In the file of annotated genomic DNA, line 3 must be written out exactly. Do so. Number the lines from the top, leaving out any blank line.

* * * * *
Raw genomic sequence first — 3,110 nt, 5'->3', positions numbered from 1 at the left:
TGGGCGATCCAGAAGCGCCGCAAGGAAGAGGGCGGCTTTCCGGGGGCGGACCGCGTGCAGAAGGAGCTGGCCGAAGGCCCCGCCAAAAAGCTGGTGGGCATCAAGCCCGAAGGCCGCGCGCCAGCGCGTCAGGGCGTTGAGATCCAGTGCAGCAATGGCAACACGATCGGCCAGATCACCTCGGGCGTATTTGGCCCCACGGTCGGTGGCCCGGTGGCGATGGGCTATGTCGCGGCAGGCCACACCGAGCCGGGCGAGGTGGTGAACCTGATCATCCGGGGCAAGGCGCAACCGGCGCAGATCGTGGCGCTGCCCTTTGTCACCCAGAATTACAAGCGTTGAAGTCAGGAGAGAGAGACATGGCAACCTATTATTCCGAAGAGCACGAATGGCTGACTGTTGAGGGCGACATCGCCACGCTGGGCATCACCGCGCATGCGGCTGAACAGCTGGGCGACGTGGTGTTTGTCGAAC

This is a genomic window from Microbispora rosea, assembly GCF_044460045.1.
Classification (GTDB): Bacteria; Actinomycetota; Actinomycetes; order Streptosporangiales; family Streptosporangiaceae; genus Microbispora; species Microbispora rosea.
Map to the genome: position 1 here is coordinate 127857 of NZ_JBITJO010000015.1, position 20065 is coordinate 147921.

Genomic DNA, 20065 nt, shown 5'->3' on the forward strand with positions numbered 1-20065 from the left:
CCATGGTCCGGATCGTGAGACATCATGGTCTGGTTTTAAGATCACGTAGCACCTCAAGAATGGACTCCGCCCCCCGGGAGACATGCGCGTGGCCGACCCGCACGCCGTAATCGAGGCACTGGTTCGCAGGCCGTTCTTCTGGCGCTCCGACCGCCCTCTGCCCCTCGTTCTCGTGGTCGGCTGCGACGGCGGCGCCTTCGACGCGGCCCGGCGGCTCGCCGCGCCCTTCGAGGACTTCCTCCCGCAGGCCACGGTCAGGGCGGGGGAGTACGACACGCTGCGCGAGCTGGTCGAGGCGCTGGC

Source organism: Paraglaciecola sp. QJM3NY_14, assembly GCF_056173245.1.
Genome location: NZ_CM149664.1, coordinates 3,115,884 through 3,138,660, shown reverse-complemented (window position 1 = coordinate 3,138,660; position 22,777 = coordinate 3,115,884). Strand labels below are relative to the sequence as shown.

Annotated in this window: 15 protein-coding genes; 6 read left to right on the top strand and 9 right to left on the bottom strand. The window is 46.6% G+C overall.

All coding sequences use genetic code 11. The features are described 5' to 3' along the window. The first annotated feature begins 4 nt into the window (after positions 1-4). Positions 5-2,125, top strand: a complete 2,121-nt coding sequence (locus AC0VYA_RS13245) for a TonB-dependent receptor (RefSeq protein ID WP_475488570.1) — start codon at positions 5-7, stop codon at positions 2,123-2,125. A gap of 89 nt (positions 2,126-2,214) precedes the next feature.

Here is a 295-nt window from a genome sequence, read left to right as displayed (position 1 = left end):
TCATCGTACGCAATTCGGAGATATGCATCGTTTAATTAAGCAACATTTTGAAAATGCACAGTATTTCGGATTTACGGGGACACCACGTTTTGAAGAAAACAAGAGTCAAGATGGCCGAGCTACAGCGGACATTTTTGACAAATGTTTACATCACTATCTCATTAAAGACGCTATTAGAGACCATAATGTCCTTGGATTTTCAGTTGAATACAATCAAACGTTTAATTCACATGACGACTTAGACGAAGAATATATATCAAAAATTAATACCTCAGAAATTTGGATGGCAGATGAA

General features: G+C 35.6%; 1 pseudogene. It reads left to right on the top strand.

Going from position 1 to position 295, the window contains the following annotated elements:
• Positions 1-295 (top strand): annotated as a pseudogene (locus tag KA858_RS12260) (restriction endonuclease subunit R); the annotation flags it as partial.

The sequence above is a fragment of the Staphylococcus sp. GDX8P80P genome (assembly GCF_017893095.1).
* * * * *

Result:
This is a genomic window from Microbispora rosea, assembly GCF_044460045.1.